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Is the “Our Team” section of your website creating a liability?

By Gareth Carline (posts) and Shafik Bhalloo (posts)

Company websites are ubiquitous.  They are a necessary form of marketing in any industry.  One of the methods of exploiting the value of this medium is to use images and videos of employees as part of the advertisement: as a friendly face on display under the “Our Team” section; or as free models and actors for advertising photographs and videos.  Before doing so, employers should be aware of the potential liability arising from statutory protections of privacy.

Personal Information and Privacy Act (“PIPA”)

The Personal Information and Privacy Act, S.B.C. 2003, c.63, restricts the collection, use and disclosure of personal information by private companies.  Violating this act can bring the employer before the Information and Privacy Commissioner with potential liability for any harm caused.

Under PIPA, employers may be in a position to disclose information classified as “employee personal” but which is not otherwise “personal”:   These two terms are defined as follows:

“employee personal information” means personal information about an individual that is collected, used or disclosed solely for the purposes reasonably required to establish, manage or terminate an employment relationship between the organization and that individual, but does not include personal information that is not about an individual’s employment;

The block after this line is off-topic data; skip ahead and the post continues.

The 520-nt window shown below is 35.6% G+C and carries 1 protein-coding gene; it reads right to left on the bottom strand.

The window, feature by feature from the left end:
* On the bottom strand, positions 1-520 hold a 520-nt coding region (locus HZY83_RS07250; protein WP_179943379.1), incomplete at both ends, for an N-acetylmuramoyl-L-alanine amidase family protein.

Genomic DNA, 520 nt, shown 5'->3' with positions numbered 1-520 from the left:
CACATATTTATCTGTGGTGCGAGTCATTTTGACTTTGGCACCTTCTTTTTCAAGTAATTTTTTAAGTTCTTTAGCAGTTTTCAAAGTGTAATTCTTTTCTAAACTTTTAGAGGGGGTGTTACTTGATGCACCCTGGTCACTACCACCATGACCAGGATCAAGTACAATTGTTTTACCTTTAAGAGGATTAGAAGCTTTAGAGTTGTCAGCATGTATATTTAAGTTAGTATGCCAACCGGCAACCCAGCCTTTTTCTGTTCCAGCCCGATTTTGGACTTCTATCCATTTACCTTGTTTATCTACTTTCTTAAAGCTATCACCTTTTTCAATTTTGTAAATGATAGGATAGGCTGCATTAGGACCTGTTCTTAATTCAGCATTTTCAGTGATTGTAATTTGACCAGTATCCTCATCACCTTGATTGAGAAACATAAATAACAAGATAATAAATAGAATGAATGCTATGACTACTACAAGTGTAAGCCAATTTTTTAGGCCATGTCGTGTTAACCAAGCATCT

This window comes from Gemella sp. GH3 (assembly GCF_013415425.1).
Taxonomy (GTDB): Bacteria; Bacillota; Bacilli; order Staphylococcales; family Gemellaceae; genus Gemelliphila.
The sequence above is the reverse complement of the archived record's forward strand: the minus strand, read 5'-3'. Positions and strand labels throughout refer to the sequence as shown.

“personal information” means information about an identifiable individual and includes employee personal information but does not include

(a) contact information, or

(b) work product information;

Notably, contact information is not considered personal information, and therefore may be disclosed in company websites.

However, images are considered “personal information”.  In Shoal Point Strata Council (Re), 2009 CanLII 67292 (BC IPC), the Commissioner expressly included video surveillance images as a form of personal information:

[60] …Accordingly, while recorded images are not generally highly sensitive, they can and do constitute personal information of individuals and that information can, particularly viewed cumulatively or over time, convey a great deal of information about the filmed individuals, their personal lifestyle and habits…

Unlike ordinary “personal information”, employers are allowed to collect, use and disclose employee information if the employee consents, if the information reasonably collected for the purpose of establishing, managing or terminating an employment relationship (ss. 13, 16, 19).